For most of his life, Damon Moss had really known only two major political parties in state politics: Democrats and Republicans. Until he came to Minnesota.
When Moss first moved to Minneapolis in 2009, he recalled hearing references to the DFL on Minnesota Public Radio. "I couldn't quite follow along with what they were talking about," he said.
Wondering about the back story, Moss turned to Curious Minnesota, the Star Tribune's community-driven reporting series, to ask: Why is the Democratic Party in Minnesota known as the Democratic-Farmer-Labor-Party, or DFL?
The DFL that Minnesotans know today, which boasts two senators, five representatives and a governor, exhibits few signs of its radical history. While DFL U.S. Sen. Amy Klobuchar remains one of the more moderate Democratic candidates in the presidential race, her party used to have more in common with left-wing candidates like Sen. Bernie Sanders of Vermont.
The Democratic Party of Walter Mondale and Hubert Humphrey was also the party of a determined faction of Minnesota communists who infiltrated the organization after World War II in vehement opposition to President Harry Truman.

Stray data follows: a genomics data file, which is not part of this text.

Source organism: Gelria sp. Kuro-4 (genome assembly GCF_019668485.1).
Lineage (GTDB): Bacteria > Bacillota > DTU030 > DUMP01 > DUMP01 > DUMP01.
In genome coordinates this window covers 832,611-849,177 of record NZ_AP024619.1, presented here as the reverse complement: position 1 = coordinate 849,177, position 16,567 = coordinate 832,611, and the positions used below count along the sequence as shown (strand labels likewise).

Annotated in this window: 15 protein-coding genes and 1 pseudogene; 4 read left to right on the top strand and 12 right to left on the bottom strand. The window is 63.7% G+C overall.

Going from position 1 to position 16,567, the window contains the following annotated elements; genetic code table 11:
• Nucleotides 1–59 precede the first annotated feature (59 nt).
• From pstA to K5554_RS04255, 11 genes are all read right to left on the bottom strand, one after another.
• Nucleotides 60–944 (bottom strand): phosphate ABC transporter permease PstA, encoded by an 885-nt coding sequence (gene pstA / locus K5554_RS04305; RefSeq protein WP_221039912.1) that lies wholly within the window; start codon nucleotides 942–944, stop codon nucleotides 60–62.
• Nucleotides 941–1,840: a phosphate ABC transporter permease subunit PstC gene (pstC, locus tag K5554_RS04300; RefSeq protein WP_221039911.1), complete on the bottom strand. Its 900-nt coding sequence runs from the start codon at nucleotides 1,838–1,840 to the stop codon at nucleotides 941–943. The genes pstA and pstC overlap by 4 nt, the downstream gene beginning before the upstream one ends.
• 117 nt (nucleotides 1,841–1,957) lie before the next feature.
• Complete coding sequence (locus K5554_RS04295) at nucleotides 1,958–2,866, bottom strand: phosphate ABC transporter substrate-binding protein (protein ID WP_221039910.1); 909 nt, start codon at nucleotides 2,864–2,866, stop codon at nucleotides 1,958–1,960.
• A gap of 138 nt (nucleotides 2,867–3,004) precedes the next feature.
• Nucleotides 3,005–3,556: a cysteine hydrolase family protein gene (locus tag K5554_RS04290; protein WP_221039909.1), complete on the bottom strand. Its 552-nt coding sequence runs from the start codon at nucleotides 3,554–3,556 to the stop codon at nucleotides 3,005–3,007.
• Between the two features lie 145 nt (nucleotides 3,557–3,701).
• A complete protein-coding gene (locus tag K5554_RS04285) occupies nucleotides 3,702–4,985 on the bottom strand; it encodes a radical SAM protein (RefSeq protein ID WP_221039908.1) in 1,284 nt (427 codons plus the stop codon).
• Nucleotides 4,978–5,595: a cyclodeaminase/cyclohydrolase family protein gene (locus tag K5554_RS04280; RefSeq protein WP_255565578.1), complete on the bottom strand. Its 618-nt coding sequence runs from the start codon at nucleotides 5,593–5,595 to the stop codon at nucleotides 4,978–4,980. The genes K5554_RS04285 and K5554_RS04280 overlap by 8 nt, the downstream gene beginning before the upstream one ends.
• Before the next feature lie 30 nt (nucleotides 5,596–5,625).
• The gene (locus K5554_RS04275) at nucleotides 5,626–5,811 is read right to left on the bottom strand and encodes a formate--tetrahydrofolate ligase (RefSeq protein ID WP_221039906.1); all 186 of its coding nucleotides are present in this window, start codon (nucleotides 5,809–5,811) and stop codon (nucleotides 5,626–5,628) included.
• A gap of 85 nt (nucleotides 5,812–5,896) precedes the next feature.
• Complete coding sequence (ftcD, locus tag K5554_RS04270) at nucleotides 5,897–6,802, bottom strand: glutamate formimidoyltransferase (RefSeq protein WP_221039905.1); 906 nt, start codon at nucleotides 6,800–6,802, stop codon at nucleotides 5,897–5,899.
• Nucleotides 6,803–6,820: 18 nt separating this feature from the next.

Although the DFL officially formed in 1944, the result of a merger between the Farmer-Labor Party and the Democrats, the party's radical roots are much older.
In the decades after Minnesota's inception as a state in 1858, the Republican Party maintained a firm advantage over Democrats and other parties in the Legislature from 1860 to 1931. The party also possessed the governorship for all but eight years during that span.
However, poor economic conditions for farmers and workers led to the emergence of the Farmer-Labor Party in 1918, one of many parties with socialist influences in the United States. Next door, Wisconsin sent Social Democratic Party of America founder Victor Berger to Congress, while North Dakotans started a socialist political organization called the Nonpartisan League.
Despite their initial exclusion from the Farmer-Labor Party, communists curried favor with its politicians, including former Minnesota Gov. Floyd B. Olson, with their strong criticism of fascism in the 1930s.
"I think what helped them align with the Farmer-Labor camp was the Soviet Union getting involved with [World War II]," said Brian Pease, the State Capitol site manager for the Minnesota Historical Society. "It did later become a problem for the merger because the Democrats pretty much were anti-communist."
In a unification born more from necessity than alignment, Democrats and the Farmer-Labor Party merged on April 15, 1944, in order to present a united front against Nazi Germany during WWII, creating the Democratic-Farmer-Labor Party.